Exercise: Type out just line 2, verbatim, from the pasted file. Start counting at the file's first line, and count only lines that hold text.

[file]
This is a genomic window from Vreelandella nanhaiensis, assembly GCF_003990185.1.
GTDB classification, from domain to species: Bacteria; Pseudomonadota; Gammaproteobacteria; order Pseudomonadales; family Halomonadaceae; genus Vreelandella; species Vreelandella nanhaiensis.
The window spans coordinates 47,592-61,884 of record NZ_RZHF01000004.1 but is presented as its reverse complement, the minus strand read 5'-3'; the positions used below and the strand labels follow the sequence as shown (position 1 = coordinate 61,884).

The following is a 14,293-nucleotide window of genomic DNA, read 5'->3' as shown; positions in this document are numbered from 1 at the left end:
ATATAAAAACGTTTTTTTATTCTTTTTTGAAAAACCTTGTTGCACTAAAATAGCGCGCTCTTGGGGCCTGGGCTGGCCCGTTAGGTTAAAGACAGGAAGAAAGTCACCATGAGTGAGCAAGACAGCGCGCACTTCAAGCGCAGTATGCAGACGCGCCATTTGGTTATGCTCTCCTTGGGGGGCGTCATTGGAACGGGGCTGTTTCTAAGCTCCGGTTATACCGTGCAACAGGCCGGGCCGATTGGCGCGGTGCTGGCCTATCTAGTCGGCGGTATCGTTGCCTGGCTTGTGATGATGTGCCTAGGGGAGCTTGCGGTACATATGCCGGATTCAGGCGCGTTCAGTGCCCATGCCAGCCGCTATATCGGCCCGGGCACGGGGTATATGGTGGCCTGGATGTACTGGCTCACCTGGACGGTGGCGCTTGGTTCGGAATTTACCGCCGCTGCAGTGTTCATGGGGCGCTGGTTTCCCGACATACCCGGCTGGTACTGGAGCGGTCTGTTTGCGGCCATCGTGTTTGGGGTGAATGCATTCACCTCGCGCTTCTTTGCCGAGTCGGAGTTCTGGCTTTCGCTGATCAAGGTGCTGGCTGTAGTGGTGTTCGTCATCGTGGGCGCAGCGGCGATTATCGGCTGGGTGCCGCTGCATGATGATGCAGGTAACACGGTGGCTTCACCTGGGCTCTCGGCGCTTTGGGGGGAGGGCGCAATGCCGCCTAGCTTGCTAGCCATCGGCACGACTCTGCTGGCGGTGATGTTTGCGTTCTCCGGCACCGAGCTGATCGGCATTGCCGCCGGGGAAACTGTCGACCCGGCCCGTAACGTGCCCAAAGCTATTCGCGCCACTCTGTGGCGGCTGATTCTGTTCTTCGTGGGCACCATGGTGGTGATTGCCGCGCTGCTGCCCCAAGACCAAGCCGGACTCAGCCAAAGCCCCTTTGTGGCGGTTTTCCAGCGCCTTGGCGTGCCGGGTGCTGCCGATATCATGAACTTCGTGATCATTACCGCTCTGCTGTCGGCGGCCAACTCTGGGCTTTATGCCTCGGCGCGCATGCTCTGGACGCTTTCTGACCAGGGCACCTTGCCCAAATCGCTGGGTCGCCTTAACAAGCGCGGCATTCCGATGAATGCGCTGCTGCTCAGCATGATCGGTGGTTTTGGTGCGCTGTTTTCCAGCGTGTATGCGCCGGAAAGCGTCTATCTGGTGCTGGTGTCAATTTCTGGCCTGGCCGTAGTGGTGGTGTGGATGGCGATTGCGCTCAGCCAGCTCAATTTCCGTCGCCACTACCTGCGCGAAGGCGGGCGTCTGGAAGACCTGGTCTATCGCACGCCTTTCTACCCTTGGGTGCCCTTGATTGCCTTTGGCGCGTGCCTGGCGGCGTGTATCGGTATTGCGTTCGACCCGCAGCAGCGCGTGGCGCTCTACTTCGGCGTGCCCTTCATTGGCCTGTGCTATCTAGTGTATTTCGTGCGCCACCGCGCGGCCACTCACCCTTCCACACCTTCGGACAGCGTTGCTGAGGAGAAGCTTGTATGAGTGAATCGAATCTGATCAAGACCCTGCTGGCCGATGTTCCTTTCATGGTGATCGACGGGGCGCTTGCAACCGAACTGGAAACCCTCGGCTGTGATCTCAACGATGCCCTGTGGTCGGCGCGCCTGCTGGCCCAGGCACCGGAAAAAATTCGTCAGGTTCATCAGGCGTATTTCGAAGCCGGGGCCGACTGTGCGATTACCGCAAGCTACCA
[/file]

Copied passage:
GTDB classification, from domain to species: Bacteria; Pseudomonadota; Gammaproteobacteria; order Pseudomonadales; family Halomonadaceae; genus Vreelandella; species Vreelandella nanhaiensis.